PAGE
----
Kantar: iOS vs Android battle will intensify "with Windows phones exiting the market"

Microsoft has massively scaled back its mobile efforts over the last 12 months - a move that caused sales of its handsets to plummet by 73% year-over-year. So far, there's no indication that its hardware partners are filling in the gap that it's left; according to Gartner, sales of Windows phones from other companies amounted to just 100,000 units during the entire first quarter of 2016.

As a result, overall Windows phone market share is crumbling. Last month, independent industry analysts Kantar Worldpanel revealed that sales in the EU5 - the top five European Union markets of Great Britain, Germany, France, Italy and Spain - had collapsed, with sales market share falling by more than half in three months, to just 4.9%.

Unsurprisingly, it's a similarly bleak picture for Windows phones in Kantar's latest report, as the platform's sales market share continues to decline.

In Great Britain, for example, Windows sales market share fell from 9.0% in April 2015 (and 6.2% in March 2016) to just 5.8% by the end of this April.

Android increased its share of the British market to 58.5%, and according to Kantar Worldpanel's Dominic Sunnerbo, "nearly 10% of new Android customers" were Windows phone owners switching to Google's mobile OS.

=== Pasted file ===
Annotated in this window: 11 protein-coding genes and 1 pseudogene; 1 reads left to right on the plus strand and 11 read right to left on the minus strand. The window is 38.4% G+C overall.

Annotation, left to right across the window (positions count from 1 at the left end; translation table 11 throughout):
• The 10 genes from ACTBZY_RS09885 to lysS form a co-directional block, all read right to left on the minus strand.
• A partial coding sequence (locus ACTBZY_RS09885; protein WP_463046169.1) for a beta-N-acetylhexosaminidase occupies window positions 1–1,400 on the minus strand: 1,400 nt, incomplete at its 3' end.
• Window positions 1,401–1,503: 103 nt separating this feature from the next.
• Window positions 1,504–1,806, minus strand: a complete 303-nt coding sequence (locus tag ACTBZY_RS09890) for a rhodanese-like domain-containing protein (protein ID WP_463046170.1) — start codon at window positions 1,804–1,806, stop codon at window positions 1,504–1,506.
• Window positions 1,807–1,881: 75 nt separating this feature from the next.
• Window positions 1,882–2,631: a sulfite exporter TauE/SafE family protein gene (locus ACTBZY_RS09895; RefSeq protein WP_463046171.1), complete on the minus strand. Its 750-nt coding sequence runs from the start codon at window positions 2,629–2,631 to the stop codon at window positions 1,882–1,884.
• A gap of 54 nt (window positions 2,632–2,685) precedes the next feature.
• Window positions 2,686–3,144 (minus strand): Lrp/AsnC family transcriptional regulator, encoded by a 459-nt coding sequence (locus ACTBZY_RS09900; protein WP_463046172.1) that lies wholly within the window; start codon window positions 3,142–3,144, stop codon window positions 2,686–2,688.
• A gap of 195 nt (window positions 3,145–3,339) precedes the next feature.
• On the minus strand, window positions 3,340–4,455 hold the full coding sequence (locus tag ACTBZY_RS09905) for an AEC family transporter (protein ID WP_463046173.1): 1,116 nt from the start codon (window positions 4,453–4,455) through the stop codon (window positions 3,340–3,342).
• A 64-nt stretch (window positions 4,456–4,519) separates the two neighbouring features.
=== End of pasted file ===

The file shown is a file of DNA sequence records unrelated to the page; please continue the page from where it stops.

In the United States, Android share increased from 62.4% to 67.6% year-over-year, while Windows phone sales share fell by almost two thirds. Indeed, the figures also indicate that Windows' share of the US smartphone market more than halved in a single month, dropping from 2.7% by the end of March 2016, to just 1.3% in April.

Kantar's Lauren Guenveur explained that in the US, Android buyers are proving extremely loyal to the platform:

While growth in other parts of the world has clearly been a result of movement either from the Windows ecosystem or a feature phone, Android gains in the US are powered by repeat customers. Among those replacing their smartphone, more than nine out of ten (91.4%) of Android buyers owned a previous Android device.

But as far as Kantar Worldpanel is concerned, Windows is now well and truly on its way out of the mobile market.

Guenveur said that "in Europe and the US, the smartphone market is approaching saturation, and future successes for either of the two dominant ecosystems will come chiefly from drawing customers away from the other."

But she added that "with Windows phones exiting the market, this battle will only intensify." She said that Android and iOS will now be left to compete head-to-head not only in "new markets where smartphone penetration has not yet peaked, such as India, and Latin America, but also [with] new services and products".

But despite its declining market share, and fairly limited support so far from its hardware partners in launching their own Windows 10 Mobile devices, Microsoft says that it's committed to supporting its mobile OS "for many years".

Source: Kantar Worldpanel

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